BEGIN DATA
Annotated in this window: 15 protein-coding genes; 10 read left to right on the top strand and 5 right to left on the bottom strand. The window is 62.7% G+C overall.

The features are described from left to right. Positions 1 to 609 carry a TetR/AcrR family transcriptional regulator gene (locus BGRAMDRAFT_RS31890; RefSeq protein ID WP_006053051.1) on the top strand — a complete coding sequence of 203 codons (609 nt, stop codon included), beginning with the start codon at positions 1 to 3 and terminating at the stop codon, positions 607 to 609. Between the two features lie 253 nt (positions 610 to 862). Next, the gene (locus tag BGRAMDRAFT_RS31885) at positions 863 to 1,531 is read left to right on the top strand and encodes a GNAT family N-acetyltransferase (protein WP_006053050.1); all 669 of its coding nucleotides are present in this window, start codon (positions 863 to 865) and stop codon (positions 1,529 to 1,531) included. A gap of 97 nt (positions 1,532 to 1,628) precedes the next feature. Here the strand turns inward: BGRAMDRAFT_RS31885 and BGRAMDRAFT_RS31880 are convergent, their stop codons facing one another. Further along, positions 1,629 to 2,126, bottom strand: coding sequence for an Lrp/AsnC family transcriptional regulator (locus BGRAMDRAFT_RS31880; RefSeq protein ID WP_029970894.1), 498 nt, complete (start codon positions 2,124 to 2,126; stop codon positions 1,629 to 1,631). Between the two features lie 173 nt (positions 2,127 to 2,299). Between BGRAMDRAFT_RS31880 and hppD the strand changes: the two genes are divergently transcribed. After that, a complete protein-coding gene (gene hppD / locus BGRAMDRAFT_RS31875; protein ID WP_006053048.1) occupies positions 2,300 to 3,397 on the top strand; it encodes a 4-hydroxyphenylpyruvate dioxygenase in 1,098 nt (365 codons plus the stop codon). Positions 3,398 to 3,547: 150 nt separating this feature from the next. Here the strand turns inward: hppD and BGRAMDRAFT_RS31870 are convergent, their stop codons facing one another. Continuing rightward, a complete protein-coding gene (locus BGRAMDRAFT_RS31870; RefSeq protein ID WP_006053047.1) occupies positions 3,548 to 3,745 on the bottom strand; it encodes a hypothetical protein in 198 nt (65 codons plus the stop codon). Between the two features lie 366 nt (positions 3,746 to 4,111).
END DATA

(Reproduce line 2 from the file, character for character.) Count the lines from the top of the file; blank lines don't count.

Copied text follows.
The features are described from left to right. Positions 1 to 609 carry a TetR/AcrR family transcriptional regulator gene (locus BGRAMDRAFT_RS31890; RefSeq protein ID WP_006053051.1) on the top strand — a complete coding sequence of 203 codons (609 nt, stop codon included), beginning with the start codon at positions 1 to 3 and terminating at the stop codon, positions 607 to 609. Between the two features lie 253 nt (positions 610 to 862). Next, the gene (locus tag BGRAMDRAFT_RS31885) at positions 863 to 1,531 is read left to right on the top strand and encodes a GNAT family N-acetyltransferase (protein WP_006053050.1); all 669 of its coding nucleotides are present in this window, start codon (positions 863 to 865) and stop codon (positions 1,529 to 1,531) included. A gap of 97 nt (positions 1,532 to 1,628) precedes the next feature. Here the strand turns inward: BGRAMDRAFT_RS31885 and BGRAMDRAFT_RS31880 are convergent, their stop codons facing one another. Further along, positions 1,629 to 2,126, bottom strand: coding sequence for an Lrp/AsnC family transcriptional regulator (locus BGRAMDRAFT_RS31880; RefSeq protein ID WP_029970894.1), 498 nt, complete (start codon positions 2,124 to 2,126; stop codon positions 1,629 to 1,631). Between the two features lie 173 nt (positions 2,127 to 2,299). Between BGRAMDRAFT_RS31880 and hppD the strand changes: the two genes are divergently transcribed. After that, a complete protein-coding gene (gene hppD / locus BGRAMDRAFT_RS31875; protein ID WP_006053048.1) occupies positions 2,300 to 3,397 on the top strand; it encodes a 4-hydroxyphenylpyruvate dioxygenase in 1,098 nt (365 codons plus the stop codon). Positions 3,398 to 3,547: 150 nt separating this feature from the next. Here the strand turns inward: hppD and BGRAMDRAFT_RS31870 are convergent, their stop codons facing one another. Continuing rightward, a complete protein-coding gene (locus BGRAMDRAFT_RS31870; RefSeq protein ID WP_006053047.1) occupies positions 3,548 to 3,745 on the bottom strand; it encodes a hypothetical protein in 198 nt (65 codons plus the stop codon). Between the two features lie 366 nt (positions 3,746 to 4,111).